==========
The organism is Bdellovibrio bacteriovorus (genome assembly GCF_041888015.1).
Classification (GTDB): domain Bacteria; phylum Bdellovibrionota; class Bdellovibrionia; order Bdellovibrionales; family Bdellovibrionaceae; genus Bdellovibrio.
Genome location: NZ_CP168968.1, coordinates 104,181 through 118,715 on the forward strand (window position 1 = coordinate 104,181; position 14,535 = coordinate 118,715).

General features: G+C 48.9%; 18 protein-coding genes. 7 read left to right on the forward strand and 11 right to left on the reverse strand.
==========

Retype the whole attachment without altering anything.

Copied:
The organism is Bdellovibrio bacteriovorus (genome assembly GCF_041888015.1).
Classification (GTDB): domain Bacteria; phylum Bdellovibrionota; class Bdellovibrionia; order Bdellovibrionales; family Bdellovibrionaceae; genus Bdellovibrio.
Genome location: NZ_CP168968.1, coordinates 104,181 through 118,715 on the forward strand (window position 1 = coordinate 104,181; position 14,535 = coordinate 118,715).

General features: G+C 48.9%; 18 protein-coding genes. 7 read left to right on the forward strand and 11 right to left on the reverse strand.